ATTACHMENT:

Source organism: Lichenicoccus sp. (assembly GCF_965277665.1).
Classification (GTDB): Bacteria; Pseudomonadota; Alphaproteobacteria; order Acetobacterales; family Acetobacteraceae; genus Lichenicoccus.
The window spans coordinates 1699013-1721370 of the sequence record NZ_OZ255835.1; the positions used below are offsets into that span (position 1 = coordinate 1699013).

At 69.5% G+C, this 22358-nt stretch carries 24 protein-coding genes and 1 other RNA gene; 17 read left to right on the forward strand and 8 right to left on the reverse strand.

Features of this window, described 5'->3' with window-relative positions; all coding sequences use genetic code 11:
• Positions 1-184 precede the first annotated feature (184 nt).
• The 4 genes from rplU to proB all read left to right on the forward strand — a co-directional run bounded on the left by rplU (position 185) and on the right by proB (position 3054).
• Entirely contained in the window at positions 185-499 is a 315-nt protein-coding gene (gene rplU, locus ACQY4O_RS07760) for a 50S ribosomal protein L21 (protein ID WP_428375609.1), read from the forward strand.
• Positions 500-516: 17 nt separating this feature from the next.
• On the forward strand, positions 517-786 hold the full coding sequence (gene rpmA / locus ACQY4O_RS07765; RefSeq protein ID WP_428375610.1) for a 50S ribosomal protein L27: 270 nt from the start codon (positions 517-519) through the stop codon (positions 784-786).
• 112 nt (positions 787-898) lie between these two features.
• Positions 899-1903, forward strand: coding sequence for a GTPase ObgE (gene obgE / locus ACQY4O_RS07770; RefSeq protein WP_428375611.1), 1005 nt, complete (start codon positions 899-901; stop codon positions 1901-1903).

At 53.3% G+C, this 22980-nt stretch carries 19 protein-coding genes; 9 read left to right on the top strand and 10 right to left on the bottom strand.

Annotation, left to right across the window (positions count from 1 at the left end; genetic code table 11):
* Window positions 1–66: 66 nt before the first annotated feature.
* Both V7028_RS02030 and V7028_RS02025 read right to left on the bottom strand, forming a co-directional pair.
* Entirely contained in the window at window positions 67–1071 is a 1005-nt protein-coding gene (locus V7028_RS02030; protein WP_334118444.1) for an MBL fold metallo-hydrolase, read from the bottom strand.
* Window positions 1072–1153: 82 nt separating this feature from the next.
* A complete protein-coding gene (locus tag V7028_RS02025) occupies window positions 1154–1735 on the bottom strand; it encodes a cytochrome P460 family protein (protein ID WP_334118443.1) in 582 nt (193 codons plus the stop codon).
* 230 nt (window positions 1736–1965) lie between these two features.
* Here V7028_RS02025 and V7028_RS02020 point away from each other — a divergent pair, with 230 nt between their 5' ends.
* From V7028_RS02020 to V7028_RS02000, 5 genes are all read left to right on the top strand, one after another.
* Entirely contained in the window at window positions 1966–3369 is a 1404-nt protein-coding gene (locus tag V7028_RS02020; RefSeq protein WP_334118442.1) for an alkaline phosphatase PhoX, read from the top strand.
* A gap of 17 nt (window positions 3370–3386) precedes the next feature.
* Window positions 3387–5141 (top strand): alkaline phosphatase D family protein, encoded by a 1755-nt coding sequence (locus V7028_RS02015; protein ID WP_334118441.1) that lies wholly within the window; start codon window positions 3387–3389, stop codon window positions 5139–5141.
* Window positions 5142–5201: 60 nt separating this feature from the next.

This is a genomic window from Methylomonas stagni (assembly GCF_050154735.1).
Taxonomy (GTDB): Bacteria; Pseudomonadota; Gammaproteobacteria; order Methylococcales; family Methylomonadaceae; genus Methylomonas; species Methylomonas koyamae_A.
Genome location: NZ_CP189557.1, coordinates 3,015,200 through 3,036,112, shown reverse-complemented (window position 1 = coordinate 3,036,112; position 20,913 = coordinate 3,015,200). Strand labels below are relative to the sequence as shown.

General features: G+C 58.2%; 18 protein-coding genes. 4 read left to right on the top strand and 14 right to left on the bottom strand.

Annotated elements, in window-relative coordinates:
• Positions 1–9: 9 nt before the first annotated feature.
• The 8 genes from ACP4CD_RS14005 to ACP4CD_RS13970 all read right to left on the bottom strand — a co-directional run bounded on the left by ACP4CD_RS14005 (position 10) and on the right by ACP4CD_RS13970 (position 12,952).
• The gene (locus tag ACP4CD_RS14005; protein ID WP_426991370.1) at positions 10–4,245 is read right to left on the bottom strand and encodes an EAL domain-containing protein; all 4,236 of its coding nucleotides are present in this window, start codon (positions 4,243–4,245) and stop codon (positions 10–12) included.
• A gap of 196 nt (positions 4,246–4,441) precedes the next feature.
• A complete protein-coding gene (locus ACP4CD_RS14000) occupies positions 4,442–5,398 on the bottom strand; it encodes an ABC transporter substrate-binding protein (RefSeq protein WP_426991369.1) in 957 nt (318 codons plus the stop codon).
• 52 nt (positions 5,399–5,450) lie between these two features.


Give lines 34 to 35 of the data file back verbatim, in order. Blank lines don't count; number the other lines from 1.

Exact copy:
• The gene (locus tag ACP4CD_RS14005; protein ID WP_426991370.1) at positions 10–4,245 is read right to left on the bottom strand and encodes an EAL domain-containing protein; all 4,236 of its coding nucleotides are present in this window, start codon (positions 4,243–4,245) and stop codon (positions 10–12) included.
• A gap of 196 nt (positions 4,246–4,441) precedes the next feature.